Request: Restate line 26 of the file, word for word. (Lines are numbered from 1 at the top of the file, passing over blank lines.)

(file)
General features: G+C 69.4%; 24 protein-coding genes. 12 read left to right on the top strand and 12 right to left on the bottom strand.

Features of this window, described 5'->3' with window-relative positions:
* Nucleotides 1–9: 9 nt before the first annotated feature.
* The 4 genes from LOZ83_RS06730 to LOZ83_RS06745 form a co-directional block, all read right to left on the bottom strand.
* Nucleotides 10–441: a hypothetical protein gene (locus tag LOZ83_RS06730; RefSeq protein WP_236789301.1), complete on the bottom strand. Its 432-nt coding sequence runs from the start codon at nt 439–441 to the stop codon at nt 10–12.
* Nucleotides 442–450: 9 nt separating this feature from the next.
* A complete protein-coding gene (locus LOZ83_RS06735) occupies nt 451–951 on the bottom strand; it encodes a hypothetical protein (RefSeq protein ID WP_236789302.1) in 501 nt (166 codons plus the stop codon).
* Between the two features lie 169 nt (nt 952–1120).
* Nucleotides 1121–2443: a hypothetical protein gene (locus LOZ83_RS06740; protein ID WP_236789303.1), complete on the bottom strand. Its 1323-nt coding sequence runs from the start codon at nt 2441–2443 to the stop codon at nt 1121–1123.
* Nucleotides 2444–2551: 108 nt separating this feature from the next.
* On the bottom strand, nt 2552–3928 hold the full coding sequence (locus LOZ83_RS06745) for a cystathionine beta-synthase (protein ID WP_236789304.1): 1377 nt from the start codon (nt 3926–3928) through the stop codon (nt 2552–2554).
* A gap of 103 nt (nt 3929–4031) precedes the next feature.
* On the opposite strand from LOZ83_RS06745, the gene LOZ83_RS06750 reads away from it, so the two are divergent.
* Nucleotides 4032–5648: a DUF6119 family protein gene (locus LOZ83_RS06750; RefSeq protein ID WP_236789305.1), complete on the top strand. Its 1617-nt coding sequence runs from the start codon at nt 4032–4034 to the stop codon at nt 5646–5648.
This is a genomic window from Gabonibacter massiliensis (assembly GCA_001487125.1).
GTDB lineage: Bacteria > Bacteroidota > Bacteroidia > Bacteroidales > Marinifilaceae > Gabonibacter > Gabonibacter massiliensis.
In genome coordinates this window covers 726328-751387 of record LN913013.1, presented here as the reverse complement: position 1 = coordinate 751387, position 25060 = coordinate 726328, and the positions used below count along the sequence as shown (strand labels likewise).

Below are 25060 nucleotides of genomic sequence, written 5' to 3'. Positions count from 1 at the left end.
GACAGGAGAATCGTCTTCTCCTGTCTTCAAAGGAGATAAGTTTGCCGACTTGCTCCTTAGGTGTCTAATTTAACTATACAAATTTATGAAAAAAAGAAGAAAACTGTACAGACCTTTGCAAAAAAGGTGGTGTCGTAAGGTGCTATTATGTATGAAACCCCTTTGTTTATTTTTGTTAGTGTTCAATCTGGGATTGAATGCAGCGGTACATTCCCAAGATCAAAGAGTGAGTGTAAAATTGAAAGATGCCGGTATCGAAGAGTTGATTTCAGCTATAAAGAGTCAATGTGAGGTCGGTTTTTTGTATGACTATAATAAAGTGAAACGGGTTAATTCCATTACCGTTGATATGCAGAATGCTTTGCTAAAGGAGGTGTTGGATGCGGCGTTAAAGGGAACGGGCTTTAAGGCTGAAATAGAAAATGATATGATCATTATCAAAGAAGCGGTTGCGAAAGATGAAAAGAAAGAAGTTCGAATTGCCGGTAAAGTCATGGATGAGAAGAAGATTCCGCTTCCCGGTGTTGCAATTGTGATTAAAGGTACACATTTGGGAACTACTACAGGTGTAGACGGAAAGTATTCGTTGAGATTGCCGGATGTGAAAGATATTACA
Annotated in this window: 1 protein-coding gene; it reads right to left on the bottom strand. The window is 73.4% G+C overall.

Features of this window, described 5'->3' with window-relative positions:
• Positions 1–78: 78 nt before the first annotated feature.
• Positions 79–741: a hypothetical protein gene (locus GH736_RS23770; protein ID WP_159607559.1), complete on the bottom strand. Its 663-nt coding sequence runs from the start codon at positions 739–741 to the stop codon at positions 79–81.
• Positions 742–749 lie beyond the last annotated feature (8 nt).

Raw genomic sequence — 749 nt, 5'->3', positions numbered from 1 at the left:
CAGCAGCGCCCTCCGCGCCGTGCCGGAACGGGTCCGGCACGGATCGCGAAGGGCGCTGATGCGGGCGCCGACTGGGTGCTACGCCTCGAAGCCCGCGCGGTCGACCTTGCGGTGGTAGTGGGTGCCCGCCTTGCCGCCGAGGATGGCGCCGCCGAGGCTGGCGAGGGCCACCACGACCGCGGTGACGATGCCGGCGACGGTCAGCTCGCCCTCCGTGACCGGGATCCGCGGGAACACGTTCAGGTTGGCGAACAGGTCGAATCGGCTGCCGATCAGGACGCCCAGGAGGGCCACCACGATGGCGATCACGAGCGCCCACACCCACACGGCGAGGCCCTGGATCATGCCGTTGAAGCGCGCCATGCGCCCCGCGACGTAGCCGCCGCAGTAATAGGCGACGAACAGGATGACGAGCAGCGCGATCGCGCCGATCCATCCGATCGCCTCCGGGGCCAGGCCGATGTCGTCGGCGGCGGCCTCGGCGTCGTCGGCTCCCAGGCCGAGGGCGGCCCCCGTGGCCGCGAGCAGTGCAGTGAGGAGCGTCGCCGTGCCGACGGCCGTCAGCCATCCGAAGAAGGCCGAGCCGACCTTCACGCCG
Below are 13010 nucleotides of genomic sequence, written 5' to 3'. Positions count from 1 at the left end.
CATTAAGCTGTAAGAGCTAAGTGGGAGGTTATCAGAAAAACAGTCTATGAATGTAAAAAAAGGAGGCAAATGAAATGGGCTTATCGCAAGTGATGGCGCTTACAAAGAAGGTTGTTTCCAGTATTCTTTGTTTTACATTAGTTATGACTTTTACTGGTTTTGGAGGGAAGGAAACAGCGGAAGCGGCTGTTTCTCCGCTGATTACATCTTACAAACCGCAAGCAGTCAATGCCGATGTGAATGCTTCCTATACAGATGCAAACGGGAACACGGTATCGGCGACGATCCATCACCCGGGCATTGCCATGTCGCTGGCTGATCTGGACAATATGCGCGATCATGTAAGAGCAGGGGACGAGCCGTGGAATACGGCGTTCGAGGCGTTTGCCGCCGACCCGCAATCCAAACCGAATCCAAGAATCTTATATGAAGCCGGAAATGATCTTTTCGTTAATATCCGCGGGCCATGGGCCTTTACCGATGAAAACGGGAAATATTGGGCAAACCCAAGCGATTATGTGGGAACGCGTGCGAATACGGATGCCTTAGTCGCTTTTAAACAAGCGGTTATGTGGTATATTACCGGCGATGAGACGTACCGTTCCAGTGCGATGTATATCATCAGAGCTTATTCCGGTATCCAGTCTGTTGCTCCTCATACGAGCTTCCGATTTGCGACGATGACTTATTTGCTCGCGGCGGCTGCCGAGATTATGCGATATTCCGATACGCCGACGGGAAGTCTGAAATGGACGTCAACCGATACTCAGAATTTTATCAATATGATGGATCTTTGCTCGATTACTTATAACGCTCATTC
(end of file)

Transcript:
CAGCAGCGCCCTCCGCGCCGTGCCGGAACGGGTCCGGCACGGATCGCGAAGGGCGCTGATGCGGGCGCCGACTGGGTGCTACGCCTCGAAGCCCGCGCGGTCGACCTTGCGGTGGTAGTGGGTGCCCGCCTTGCCGCCGAGGATGGCGCCGCCGAGGCTGGCGAGGGCCACCACGACCGCGGTGACGATGCCGGCGACGGTCAGCTCGCCCTCCGTGACCGGGATCCGCGGGAACACGTTCAGGTTGGCGAACAGGTCGAATCGGCTGCCGATCAGGACGCCCAGGAGGGCCACCACGATGGCGATCACGAGCGCCCACACCCACACGGCGAGGCCCTGGATCATGCCGTTGAAGCGCGCCATGCGCCCCGCGACGTAGCCGCCGCAGTAATAGGCGACGAACAGGATGACGAGCAGCGCGATCGCGCCGATCCATCCGATCGCCTCCGGGGCCAGGCCGATGTCGTCGGCGGCGGCCTCGGCGTCGTCGGCTCCCAGGCCGAGGGCGGCCCCCGTGGCCGCGAGCAGTGCAGTGAGGAGCGTCGCCGTGCCGACGGCCGTCAGCCATCCGAAGAAGGCCGAGCCGACCTTCACGCCG